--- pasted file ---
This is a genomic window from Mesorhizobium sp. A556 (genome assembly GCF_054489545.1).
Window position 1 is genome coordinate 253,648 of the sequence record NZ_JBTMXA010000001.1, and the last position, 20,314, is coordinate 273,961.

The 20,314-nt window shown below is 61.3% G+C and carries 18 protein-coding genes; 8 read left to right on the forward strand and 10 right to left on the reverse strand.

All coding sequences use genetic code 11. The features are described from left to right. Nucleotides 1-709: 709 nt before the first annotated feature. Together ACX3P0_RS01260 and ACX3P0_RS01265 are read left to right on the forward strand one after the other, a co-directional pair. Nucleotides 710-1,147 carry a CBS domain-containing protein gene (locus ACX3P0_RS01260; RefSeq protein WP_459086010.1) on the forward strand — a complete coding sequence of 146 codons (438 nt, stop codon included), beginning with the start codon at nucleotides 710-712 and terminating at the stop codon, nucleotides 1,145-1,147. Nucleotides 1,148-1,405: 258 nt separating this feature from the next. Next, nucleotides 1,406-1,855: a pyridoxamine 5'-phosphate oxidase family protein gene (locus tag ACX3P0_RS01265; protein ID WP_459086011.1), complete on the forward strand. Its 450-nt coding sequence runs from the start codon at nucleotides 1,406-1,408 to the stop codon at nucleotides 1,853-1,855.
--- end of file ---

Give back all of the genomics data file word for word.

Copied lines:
This is a genomic window from Mesorhizobium sp. A556 (genome assembly GCF_054489545.1).
Window position 1 is genome coordinate 253,648 of the sequence record NZ_JBTMXA010000001.1, and the last position, 20,314, is coordinate 273,961.

The 20,314-nt window shown below is 61.3% G+C and carries 18 protein-coding genes; 8 read left to right on the forward strand and 10 right to left on the reverse strand.

All coding sequences use genetic code 11. The features are described from left to right. Nucleotides 1-709: 709 nt before the first annotated feature. Together ACX3P0_RS01260 and ACX3P0_RS01265 are read left to right on the forward strand one after the other, a co-directional pair. Nucleotides 710-1,147 carry a CBS domain-containing protein gene (locus ACX3P0_RS01260; RefSeq protein WP_459086010.1) on the forward strand — a complete coding sequence of 146 codons (438 nt, stop codon included), beginning with the start codon at nucleotides 710-712 and terminating at the stop codon, nucleotides 1,145-1,147. Nucleotides 1,148-1,405: 258 nt separating this feature from the next. Next, nucleotides 1,406-1,855: a pyridoxamine 5'-phosphate oxidase family protein gene (locus tag ACX3P0_RS01265; protein ID WP_459086011.1), complete on the forward strand. Its 450-nt coding sequence runs from the start codon at nucleotides 1,406-1,408 to the stop codon at nucleotides 1,853-1,855.